How would you like to buy not just a motorcycle, but the whole Excelsior-Henderson motorcycle company?
That’s what’s on offer at the annual Mecum motorcycle auction in Las Vegas in January 2018 when the intellectual property of the historic American motorcycle company goes up for sale.
The brand history goes back to the early 1900s from the marriage of historic Excelsior and Henderson brands.
Many of these old bikes fetch huge prices at auction, including a 1914 Henderson 1068cc Model C Four fetching £113,500 ($A190k) at Bonhams Stafford auction last weekend.
Production of the 1386cc V-twin Super-X models ended in 1999, but the brand still exists to sell merchandise and offer service to owners.
They are now offering their intellectual property at the January 27 auction, including frame and engine designs, logos, branding, website and expired patents.
It could be a good start for an aspiring new motorcycle company or for entrepreneurs who want to revive the stalled brand.
Rich Excelsior-Henderson history
The brand’s motorcycles history starts in January 16, 1876 with the launch of the Excelsior Supply Company by George T. Robie in Chicago.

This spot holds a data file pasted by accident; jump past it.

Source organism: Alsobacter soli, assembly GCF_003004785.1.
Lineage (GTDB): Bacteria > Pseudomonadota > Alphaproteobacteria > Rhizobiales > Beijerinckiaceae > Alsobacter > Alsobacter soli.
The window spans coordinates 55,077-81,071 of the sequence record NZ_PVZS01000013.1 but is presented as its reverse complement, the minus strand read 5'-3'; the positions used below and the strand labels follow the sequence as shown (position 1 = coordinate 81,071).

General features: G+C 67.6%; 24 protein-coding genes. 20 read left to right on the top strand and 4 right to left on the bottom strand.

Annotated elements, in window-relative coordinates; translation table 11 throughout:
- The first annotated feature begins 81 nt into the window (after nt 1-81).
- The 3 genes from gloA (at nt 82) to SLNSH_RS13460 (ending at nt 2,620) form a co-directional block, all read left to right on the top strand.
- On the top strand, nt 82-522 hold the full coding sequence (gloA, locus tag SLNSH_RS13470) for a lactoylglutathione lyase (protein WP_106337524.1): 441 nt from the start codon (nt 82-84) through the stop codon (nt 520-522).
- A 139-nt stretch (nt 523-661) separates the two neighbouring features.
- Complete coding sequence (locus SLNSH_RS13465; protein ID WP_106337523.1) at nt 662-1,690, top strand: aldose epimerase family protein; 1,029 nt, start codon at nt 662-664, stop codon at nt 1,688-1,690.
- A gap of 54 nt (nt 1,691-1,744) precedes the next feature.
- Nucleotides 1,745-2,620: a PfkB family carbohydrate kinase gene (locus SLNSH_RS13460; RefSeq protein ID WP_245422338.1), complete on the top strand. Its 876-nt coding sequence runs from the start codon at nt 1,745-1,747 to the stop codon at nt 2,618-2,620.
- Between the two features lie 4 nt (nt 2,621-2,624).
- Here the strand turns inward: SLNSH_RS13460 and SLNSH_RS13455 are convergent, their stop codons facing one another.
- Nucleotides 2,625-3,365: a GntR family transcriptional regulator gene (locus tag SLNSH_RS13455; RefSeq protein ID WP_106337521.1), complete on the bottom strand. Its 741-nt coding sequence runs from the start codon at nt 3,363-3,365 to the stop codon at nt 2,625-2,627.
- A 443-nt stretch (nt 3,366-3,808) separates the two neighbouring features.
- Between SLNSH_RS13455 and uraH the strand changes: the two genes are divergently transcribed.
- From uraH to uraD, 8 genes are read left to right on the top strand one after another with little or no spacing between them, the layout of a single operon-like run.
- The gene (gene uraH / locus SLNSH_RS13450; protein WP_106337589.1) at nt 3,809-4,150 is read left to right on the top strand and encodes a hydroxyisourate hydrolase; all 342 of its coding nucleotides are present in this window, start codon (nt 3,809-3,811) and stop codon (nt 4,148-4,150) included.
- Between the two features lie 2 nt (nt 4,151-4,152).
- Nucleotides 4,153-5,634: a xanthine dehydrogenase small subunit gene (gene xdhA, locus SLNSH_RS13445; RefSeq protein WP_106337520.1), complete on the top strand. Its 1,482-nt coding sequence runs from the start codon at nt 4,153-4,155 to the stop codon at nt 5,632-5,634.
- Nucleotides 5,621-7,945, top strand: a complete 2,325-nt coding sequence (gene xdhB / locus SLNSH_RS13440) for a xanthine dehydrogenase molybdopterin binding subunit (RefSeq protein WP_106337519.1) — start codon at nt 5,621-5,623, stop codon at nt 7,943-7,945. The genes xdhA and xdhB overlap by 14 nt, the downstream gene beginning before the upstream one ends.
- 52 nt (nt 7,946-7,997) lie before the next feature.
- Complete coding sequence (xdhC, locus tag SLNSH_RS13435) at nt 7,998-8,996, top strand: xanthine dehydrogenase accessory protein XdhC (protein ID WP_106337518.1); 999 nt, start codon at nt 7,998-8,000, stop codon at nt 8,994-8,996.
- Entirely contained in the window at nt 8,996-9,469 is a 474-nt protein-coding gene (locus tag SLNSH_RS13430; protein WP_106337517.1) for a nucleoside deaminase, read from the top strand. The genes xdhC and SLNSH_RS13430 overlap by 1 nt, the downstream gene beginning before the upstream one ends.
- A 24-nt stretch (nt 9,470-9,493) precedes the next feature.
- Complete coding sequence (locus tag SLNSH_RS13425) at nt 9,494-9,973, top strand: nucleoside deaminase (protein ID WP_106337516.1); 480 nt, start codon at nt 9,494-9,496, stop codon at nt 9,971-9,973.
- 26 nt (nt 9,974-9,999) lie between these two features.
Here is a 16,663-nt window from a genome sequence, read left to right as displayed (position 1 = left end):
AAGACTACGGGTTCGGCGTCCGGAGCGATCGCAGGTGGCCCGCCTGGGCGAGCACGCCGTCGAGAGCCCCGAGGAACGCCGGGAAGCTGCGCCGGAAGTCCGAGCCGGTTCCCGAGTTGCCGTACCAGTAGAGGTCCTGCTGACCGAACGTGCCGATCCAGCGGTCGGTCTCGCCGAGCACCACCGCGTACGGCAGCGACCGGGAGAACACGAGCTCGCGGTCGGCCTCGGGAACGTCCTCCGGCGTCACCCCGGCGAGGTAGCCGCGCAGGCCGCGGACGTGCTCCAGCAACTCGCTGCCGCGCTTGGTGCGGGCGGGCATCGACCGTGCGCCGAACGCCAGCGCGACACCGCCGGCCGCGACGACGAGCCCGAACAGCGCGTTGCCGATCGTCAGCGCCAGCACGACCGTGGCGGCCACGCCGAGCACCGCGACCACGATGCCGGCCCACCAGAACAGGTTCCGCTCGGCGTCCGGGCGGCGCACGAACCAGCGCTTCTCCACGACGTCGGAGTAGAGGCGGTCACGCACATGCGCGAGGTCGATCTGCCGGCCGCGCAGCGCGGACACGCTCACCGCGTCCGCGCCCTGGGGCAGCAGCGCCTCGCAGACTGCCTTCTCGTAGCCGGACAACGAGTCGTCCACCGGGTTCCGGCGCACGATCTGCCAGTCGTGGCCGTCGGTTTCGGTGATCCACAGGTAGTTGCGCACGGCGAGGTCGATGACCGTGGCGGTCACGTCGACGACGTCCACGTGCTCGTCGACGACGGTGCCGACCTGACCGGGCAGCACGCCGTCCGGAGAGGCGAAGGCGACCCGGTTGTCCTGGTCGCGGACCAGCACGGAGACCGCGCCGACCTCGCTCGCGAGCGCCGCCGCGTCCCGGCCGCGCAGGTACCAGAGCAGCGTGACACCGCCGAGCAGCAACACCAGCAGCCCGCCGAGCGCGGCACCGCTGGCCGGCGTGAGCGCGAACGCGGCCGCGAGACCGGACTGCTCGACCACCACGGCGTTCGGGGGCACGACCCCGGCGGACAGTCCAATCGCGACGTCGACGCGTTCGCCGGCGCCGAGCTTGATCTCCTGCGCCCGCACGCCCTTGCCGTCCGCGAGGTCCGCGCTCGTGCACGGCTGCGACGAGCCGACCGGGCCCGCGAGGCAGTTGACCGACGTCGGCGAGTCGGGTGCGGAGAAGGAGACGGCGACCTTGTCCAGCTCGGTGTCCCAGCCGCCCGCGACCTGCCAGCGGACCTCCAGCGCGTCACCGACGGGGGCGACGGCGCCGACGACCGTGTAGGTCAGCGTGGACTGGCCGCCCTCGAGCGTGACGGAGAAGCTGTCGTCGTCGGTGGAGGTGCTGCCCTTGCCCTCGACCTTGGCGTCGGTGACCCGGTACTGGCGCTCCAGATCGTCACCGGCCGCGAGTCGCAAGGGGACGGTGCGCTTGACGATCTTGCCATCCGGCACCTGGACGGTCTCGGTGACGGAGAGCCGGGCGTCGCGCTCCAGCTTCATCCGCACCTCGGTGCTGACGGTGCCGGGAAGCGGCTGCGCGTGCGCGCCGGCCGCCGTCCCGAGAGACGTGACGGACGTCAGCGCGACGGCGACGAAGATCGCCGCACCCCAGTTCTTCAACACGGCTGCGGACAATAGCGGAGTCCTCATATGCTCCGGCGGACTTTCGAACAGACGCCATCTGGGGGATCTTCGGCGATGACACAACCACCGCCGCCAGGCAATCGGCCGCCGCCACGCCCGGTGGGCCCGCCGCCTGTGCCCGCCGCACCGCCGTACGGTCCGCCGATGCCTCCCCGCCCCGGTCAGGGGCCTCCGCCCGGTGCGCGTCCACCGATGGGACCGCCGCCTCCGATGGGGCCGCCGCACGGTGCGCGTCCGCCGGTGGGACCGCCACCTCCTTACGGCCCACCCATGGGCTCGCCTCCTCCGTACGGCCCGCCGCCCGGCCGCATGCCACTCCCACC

Bicycle magnate Ignatz Schwinn of Chicago bought the company, along with the Henderson Motorcycle Company of Detroit, merging the brands into Excelsior-Henderson motorcycles.
It ceased production at the height of the great depression in 1931.
The brand was revived by entrepreneur Daniel Hanlon in 1993 as Hanlon Motorcycles. It changed its name to Excelsior-Henderson in 1996.
Only a couple of thousand Super-X bikes were built before production stopped in 1999, although the company still exists online and on paper.
Other interesting items at the Mecum motorcycle auction include a weird-looking 1980 Kawasaki SPCNS Mystery Ship (number five of 10 built), a 1970 Kawasaki H1, a 1941 Harley-Davidson WL 45, a 1950 Indian Roadmaster, a 1964 DKW Hummel 115 and a Captain America replica Haley-Davidson.